Alexander had been in undisputed possession of the Persian empire for six years. He was now thirty-one. In those six years he had created very little. He had retained most of the organization of the Persian provinces, appointing fresh satraps or retaining the former ones; the roads, the ports, the organization of the empire was still as Cyrus, his greater predecessor, had left them; in Egypt he had merely replaced old provincial governors by new ones; in India he had defeated Porus, and then left him in power much as he found him, except that Porus was now called a satrap by the Greeks.
Alexander had, it is true, planned out a number of towns, and some of them were to grow into great towns; seventeen Alexandrias he founded altogether; but he had destroyed Tyre, and with Tyre the security of the sea routes which had hitherto been the chief westward outlet for Mesopotamia. Historians say that he Hellenized the east. But Babylonia and Egypt swarmed with Greeks before his time; he was not the cause, he was a part of the Hellenization. For a time the whole world, from the Adriatic to the Indus, was under one ruler; so far he had realized the dreams of Isocrates and Philip his father. But how far was he making this a permanent and enduring union? How far as yet was it anything more than a dazzling but transitory flourish of his own magnificent self?
Not satisfied with this homage, and perhaps moved by the fact that the eastern peoples he had conquered would not permanently acknowledge the sway of any except a king who claimed divine descent, Alexander had for some years demanded that his subjects worship him as a god. So unbounded had his pride and arrogance become that in a burst of passion he had killed his best friend Clitus who mocked at his pretensions to divinity. Like many another conqueror, Alexander was himself partly conquered by the life and ideals of the people he had overcome.
He demanded that the Greeks should recognise his divinity. Sparta is reported to have replied indifferently, "We allow Alexander to call himself a god, if he likes." There was not a sensible man at Athens who would have thought of objecting; even the bitterest patriots would have allowed him to be "the son of Zeus or Poseidon, or whomever he chose." If the Greeks of Corinth looked up to Alexander as their chieftain and protector—and this was actually their position in regard to him— there was no incongruity in the idea of officially acknowledging his divinity. Ever since the days in which an Homeric king "was honoured as a god by the people," there was nothing offensive or outlandish to a Greek ear in predicating godhood of a revered sovereign or master.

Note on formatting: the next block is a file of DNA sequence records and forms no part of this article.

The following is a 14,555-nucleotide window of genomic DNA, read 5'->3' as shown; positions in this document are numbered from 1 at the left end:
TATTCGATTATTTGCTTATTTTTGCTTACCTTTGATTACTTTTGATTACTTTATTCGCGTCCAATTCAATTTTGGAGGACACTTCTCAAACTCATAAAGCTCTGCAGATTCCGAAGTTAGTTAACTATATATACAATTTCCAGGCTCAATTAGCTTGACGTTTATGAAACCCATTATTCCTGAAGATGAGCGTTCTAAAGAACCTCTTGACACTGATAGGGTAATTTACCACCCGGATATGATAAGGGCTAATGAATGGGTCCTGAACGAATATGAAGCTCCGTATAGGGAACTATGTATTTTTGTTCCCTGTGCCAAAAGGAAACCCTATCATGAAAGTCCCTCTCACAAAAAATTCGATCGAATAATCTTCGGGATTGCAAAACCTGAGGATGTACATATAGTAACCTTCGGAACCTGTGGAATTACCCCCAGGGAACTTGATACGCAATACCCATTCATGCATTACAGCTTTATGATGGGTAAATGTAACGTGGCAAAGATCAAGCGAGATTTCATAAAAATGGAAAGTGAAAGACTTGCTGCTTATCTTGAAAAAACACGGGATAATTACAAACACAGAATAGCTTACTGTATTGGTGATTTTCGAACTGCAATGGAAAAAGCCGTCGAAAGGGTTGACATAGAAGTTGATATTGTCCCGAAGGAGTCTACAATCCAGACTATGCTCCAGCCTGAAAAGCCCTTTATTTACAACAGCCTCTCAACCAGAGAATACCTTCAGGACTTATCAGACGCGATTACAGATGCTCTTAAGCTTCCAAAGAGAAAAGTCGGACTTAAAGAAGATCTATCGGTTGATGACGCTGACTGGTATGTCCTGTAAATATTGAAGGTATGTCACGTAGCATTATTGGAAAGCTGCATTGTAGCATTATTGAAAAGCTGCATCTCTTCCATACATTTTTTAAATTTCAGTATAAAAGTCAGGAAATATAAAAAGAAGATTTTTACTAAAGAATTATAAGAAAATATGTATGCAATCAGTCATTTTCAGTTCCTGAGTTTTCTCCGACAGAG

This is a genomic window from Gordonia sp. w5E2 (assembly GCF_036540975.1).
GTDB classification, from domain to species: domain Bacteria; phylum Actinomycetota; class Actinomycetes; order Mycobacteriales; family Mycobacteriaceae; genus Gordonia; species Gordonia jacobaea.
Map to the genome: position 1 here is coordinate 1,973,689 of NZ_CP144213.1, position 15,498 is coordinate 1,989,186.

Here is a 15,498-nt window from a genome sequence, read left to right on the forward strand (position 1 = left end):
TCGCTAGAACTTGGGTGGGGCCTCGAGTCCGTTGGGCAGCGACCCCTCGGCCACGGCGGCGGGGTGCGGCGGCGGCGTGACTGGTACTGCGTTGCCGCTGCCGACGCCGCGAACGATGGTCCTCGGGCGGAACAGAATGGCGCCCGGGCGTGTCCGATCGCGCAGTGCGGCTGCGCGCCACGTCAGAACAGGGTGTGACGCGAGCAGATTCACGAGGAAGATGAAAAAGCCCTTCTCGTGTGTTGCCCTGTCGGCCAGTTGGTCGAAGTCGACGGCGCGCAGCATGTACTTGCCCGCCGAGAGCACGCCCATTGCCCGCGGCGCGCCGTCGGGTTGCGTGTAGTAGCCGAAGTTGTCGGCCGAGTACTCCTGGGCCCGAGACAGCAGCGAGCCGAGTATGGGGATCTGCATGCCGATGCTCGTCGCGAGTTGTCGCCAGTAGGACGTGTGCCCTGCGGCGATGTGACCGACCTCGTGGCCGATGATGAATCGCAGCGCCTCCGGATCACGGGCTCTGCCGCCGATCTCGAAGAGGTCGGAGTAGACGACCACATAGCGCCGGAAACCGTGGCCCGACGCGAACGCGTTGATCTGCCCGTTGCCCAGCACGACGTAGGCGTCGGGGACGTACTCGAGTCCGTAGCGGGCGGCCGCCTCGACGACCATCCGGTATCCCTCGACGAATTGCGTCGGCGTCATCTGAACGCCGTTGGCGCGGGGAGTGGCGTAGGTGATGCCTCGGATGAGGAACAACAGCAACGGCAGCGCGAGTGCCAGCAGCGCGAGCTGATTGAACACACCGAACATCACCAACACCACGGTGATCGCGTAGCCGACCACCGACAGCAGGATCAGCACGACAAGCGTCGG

It is impossible to write the history of Alexander so as to produce a true impression of his work, because, in the records which we have, the general and soldier fills the whole stage and the statesman is, as it were, hustled out. The details of administrative organisation are lost amidst the sounding of trumpets and the clashing of spears. But it is the details of administration and political organisation which the historical inquirer craves to know, and especially the constitution of the various new-founded cities in the Far East, those novel experiments which set Macedonian, Greek, and oriental inhabitants side by side. By their silence on these matters the Companions of Alexander, who wrote memoirs about him, unwittingly did him a wrong, and hence there has largely prevailed an unjust notion that he only knew and only cared how to conquer.